This tower is a striking object, from its position on an overhanging mass of rock, rising abruptly from the plain, on the left of the ravine by which Petra is approached through its mountain barrier.
Widely overlooking the Valleys of El Ghor and Akaba, it appears to have been one of a chain of posts, or of signal towers surrounding the City; an important and customary precaution in countries so liable to invasion.
The tower is hewn out of the solid rock, and contains two chambers, but entirely plain, and without inscription or memorial of any kind.
Robinson observed similar structures in this quarter. Keeping on directly towards the middle pass, Es-Sufah, near the foot of the mountain, he came to the ruins of a small post or castle of hewn stones. It was obviously intended to guard the pass. 1)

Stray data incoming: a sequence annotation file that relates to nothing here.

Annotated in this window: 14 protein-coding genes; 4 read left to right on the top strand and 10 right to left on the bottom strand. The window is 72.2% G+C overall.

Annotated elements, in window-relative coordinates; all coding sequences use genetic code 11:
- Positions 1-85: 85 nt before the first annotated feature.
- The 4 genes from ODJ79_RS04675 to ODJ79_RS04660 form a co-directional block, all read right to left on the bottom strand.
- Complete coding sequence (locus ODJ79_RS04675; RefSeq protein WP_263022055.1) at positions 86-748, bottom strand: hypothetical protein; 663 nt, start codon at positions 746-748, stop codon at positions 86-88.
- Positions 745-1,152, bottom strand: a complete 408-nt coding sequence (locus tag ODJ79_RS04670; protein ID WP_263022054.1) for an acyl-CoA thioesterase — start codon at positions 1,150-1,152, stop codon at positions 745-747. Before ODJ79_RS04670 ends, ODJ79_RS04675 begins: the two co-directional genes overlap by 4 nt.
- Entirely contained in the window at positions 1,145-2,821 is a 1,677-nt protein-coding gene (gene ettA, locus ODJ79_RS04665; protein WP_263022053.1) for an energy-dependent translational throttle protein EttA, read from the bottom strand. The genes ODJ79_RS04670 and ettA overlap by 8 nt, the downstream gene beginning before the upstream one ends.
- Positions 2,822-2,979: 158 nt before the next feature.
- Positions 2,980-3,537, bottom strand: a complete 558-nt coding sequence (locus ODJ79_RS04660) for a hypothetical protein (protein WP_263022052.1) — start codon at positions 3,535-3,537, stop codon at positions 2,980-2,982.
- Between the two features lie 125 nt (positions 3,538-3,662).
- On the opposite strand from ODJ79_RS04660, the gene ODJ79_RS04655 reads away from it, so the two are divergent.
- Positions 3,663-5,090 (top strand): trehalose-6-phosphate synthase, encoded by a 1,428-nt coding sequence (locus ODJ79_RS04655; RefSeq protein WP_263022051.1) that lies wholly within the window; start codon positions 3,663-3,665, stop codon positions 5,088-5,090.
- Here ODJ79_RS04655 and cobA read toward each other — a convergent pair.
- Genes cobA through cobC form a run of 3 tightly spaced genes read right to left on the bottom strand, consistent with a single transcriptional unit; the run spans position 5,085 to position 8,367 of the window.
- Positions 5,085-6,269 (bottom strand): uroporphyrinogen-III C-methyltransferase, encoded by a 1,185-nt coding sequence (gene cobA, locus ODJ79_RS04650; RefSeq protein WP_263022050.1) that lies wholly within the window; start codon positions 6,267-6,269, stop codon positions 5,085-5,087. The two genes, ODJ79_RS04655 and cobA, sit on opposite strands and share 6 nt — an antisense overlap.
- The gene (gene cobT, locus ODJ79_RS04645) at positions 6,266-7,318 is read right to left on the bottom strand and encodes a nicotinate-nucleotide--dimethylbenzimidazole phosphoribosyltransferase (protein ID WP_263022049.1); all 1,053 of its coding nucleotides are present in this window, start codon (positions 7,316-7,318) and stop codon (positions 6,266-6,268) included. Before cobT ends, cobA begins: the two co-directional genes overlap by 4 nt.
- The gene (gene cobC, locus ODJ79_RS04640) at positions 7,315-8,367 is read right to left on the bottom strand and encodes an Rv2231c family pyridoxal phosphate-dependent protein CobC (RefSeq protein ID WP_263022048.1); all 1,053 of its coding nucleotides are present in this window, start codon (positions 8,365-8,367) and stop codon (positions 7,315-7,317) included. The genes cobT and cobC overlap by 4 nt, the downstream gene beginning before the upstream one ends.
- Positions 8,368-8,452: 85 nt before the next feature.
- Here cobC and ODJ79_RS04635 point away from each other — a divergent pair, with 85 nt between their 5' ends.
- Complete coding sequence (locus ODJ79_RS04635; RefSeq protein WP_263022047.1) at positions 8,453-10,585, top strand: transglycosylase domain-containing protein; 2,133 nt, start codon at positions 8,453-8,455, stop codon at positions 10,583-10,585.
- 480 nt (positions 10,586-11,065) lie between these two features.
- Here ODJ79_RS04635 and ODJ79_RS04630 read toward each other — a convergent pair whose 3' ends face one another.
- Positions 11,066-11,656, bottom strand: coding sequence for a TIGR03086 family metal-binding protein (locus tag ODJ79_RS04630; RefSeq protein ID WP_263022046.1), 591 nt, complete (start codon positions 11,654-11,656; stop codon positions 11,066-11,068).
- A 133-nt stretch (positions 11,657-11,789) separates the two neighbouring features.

The Artist, on leaving Petra by another route, saw the foundations of other towers of the same kind, and apparently intended to keep up a chain of communication. This chain could be traced nearly to Hebron, particularly in crossing the high ridge called Nukb al Sujah. 2)
1) Robinson, Biblical Researches, ii. 590. 2) Roberts’s Journal.
Source: The Holy Land, Syria, Idumea, Arabia, Egypt, & Nubia, by David Roberts (British, 1796-1864), George Croly, William Brockedon. London: Lithographed, printed and published by Day & Son, lithographers to the Queen. Cate Street, Lincoln’s Inn Fields, 1855.